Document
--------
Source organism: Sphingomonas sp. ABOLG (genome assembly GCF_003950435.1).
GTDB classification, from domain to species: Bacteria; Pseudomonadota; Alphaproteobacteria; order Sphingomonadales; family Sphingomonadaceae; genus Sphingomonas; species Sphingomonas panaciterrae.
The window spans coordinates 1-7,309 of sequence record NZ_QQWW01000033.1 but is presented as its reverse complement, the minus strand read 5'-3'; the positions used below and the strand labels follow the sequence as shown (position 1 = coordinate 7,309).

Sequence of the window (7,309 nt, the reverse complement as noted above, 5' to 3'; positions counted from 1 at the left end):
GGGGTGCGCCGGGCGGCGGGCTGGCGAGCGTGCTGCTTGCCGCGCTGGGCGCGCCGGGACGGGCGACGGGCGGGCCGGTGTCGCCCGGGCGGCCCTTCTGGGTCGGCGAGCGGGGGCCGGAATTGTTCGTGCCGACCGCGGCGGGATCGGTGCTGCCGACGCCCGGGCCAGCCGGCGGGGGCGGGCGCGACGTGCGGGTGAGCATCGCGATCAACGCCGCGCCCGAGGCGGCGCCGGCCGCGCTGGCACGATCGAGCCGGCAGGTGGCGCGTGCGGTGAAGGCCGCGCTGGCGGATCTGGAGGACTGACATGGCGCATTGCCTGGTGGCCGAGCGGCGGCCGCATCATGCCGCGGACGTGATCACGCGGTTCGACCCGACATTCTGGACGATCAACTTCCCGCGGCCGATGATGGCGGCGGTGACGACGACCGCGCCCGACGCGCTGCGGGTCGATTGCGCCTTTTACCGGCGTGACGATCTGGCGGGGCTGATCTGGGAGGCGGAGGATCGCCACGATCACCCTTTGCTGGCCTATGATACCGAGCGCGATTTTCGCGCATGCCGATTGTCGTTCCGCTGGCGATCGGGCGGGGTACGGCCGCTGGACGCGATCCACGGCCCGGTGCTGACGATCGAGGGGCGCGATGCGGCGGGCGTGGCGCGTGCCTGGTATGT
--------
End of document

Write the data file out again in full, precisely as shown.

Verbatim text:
Source organism: Sphingomonas sp. ABOLG (genome assembly GCF_003950435.1).
GTDB classification, from domain to species: Bacteria; Pseudomonadota; Alphaproteobacteria; order Sphingomonadales; family Sphingomonadaceae; genus Sphingomonas; species Sphingomonas panaciterrae.
The window spans coordinates 1-7,309 of sequence record NZ_QQWW01000033.1 but is presented as its reverse complement, the minus strand read 5'-3'; the positions used below and the strand labels follow the sequence as shown (position 1 = coordinate 7,309).

Sequence of the window (7,309 nt, the reverse complement as noted above, 5' to 3'; positions counted from 1 at the left end):
GGGGTGCGCCGGGCGGCGGGCTGGCGAGCGTGCTGCTTGCCGCGCTGGGCGCGCCGGGACGGGCGACGGGCGGGCCGGTGTCGCCCGGGCGGCCCTTCTGGGTCGGCGAGCGGGGGCCGGAATTGTTCGTGCCGACCGCGGCGGGATCGGTGCTGCCGACGCCCGGGCCAGCCGGCGGGGGCGGGCGCGACGTGCGGGTGAGCATCGCGATCAACGCCGCGCCCGAGGCGGCGCCGGCCGCGCTGGCACGATCGAGCCGGCAGGTGGCGCGTGCGGTGAAGGCCGCGCTGGCGGATCTGGAGGACTGACATGGCGCATTGCCTGGTGGCCGAGCGGCGGCCGCATCATGCCGCGGACGTGATCACGCGGTTCGACCCGACATTCTGGACGATCAACTTCCCGCGGCCGATGATGGCGGCGGTGACGACGACCGCGCCCGACGCGCTGCGGGTCGATTGCGCCTTTTACCGGCGTGACGATCTGGCGGGGCTGATCTGGGAGGCGGAGGATCGCCACGATCACCCTTTGCTGGCCTATGATACCGAGCGCGATTTTCGCGCATGCCGATTGTCGTTCCGCTGGCGATCGGGCGGGGTACGGCCGCTGGACGCGATCCACGGCCCGGTGCTGACGATCGAGGGGCGCGATGCGGCGGGCGTGGCGCGTGCCTGGTATGT